Somatic embryos or embryoids are nonzygotic embryo like structures that develop in vitro cultures from somatic cells of callus raised from an embryo (Steward, 1963; Helperin and Wetherell. 1964). The separated cells of such a callus first form a mass of cells that pass through globular, heart shaped and torpedo like stages similar to the ones found during normal development of normal or zygotic embryos. Embryoids can be produced in culture from somatic cells of any type of tissue but it is easier to raise them from culture of immature embryos. The medium having ammonium nitrogen and little auxin favours their differentiation.
Fig. Embryoid culture in Ranunculus
Haploid Culture (Pollen Grain Culture, Androgenic Haploid Culture)
Pure lines are obtained through a long laborious process involving inbreeding for several generations. They are maintained permanently for requirement of cross breeding. Mutations introduced in pure lines do not express themselves easily. Haploid plants are always pure because they have only one gene for each trait. All mutations express their effect in haploids. Guha and Maheshwari (1966) reported culture of androgenic haploids of Datura innoxia. Androgenic haploids have been studied in over 250 plant species including Wheat, Rice, Maize, Rubber, Tomato, Asparagus etc. In haploids all mutations show their effect. Therefore, they are useful for induction of mutations and mutation breeding. Colchicine treatment produces pure and perfect homozygous plants in one step which takes several years for other plants. Chinese workers have claimed the development of new varieties of several plants through hybrid culture. Winter Wheat Jinghua-1 and Rice Guan-18 are already under cultivation in that country.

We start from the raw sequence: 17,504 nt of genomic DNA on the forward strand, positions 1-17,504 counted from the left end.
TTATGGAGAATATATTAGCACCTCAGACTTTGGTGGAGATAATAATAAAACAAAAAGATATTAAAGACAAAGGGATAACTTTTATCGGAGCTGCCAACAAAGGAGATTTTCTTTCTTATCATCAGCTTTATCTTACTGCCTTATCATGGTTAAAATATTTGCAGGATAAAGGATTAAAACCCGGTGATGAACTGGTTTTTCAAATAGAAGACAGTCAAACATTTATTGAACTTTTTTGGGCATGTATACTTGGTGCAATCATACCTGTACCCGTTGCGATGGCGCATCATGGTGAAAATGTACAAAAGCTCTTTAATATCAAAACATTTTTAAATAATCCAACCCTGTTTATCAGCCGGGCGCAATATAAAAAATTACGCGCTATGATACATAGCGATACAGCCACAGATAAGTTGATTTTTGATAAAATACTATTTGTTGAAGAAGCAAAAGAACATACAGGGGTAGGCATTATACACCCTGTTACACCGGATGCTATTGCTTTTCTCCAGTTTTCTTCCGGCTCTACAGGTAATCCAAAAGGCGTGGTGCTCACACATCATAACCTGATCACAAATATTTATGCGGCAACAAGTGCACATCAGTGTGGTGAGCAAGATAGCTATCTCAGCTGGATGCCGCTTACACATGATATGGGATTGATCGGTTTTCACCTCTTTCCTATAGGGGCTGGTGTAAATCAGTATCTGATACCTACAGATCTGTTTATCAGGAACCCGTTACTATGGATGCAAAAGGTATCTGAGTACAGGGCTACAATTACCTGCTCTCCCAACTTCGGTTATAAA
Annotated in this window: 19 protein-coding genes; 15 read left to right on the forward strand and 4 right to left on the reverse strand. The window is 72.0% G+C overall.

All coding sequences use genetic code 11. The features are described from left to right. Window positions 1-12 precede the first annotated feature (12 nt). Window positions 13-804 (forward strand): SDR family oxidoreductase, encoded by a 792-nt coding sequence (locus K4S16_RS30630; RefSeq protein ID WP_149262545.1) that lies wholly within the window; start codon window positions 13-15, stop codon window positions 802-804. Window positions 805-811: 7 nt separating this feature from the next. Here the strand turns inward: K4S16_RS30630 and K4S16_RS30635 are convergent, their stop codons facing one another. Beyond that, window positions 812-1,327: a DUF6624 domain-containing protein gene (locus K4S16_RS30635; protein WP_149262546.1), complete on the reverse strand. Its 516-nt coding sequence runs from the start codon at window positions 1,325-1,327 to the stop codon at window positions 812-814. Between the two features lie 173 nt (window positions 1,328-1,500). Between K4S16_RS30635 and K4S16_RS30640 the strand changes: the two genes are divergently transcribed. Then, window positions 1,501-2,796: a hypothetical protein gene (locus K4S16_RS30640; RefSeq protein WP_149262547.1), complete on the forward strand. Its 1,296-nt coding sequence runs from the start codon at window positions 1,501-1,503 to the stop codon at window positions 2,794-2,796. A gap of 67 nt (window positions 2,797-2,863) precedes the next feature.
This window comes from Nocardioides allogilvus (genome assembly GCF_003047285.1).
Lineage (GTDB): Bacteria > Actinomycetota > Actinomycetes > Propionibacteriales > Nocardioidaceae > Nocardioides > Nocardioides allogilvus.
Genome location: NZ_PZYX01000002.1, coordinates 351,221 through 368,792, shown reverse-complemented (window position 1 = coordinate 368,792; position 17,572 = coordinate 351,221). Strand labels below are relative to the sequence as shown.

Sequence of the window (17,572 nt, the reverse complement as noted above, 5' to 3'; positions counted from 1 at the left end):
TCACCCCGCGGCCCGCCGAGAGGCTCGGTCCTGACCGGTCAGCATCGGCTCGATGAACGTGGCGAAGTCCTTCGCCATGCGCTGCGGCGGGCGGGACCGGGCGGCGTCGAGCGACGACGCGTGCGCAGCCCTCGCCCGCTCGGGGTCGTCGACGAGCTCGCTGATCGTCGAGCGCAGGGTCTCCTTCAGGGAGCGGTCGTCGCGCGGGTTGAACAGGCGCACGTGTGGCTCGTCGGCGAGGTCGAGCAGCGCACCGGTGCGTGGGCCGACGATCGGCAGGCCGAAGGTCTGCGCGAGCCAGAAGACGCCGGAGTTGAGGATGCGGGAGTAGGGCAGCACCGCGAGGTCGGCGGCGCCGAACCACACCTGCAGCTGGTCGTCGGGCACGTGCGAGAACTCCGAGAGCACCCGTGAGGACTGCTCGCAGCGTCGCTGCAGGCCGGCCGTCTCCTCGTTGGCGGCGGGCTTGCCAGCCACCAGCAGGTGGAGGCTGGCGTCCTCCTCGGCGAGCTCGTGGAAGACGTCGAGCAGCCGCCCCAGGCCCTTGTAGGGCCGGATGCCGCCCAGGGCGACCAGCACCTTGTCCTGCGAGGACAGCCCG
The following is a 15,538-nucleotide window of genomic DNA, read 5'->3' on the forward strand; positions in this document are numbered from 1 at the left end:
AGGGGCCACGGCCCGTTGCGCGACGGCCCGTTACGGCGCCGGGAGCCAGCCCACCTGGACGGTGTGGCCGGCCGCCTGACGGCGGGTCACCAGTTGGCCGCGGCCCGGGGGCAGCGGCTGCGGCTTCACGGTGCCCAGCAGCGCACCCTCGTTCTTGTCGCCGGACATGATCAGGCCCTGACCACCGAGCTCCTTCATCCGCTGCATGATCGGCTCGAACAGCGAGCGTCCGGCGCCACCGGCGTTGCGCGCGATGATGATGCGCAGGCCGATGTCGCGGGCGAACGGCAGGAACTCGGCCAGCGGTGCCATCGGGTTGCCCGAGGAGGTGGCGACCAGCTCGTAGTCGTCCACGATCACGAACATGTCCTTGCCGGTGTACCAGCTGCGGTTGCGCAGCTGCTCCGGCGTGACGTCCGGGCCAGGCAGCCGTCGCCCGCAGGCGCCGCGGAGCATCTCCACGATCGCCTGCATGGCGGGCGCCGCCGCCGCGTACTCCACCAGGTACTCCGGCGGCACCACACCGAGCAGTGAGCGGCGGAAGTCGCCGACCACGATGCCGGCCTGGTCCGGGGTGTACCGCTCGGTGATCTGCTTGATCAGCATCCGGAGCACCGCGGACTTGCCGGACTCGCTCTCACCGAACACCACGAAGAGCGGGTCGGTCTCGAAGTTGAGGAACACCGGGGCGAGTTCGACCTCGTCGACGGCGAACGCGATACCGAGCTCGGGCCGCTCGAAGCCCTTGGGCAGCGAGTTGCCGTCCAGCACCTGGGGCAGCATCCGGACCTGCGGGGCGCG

Embryo Rescue Some rare plants reproduce through seeds with great difficulty (e.g., Makapuno nut). Interspecific hybridisation often fails because the embryo dies quite early or fails to reach maturity. In such cases the embryo is taken out of the fertilized ovule and cultured over nutrient medium under controlled conditions. Jute species, Corchorus olitorius and C.capsularis for better quality of fibre and resistance of pests as well as pathogens. Resistance to brown plant hopper found in Oryza officinalis has been transferred to Oryza sativa through hybridisation followed by embryo rescue (Khush and Jena, 1986). Disease resistance and other qualities of Wild Bean (Phaseolus angustissimus) have been transferred to common bean (Phaseolus vulgaris) though interspecific hybridisation and embryo rescue technique. Characteristics of improved vitamin C content, resistance to pathogens and pests have been successfully transferred from wild Lycopersicon peruvianum to cultivated Tomato, Lycopersicon lycopersicum, through hybridisation followed by embryo rescue.
Protoplast Technology (Somatic Hybridisation)
Plant cells of different varieties, species or even genera can be made to fuse to produce somatic hybrids. The naked protoplasts of the two plants are brought in contact and made to fuse by means of electrofusion or chemical like poly ethylene glycol (PEG) and sodium nitrate. The fusion of protoplasts not only involves the fusion of their cytoplasm but also their nuclei. The fused protoplasts are allowed to grow on culture medium. Soon they develop their own walls when they are called somatic hybrid cells. The hybrid cells give rise to callus. Callus later differentiates into new plant which is somatic hybrid between two plants. Somatic hybrids in plants were first obtained between two species of Tobacco (Nicotiana glauca and N.langsdorfit) by Carlson et al in 1972. The process of sexual reproduction and the related events in the life history of an organism are studied under the branch called embryology. The credit for laying the foundation of plant embryology in India goes to late Professor Panchanan Maheswari of Delhi University.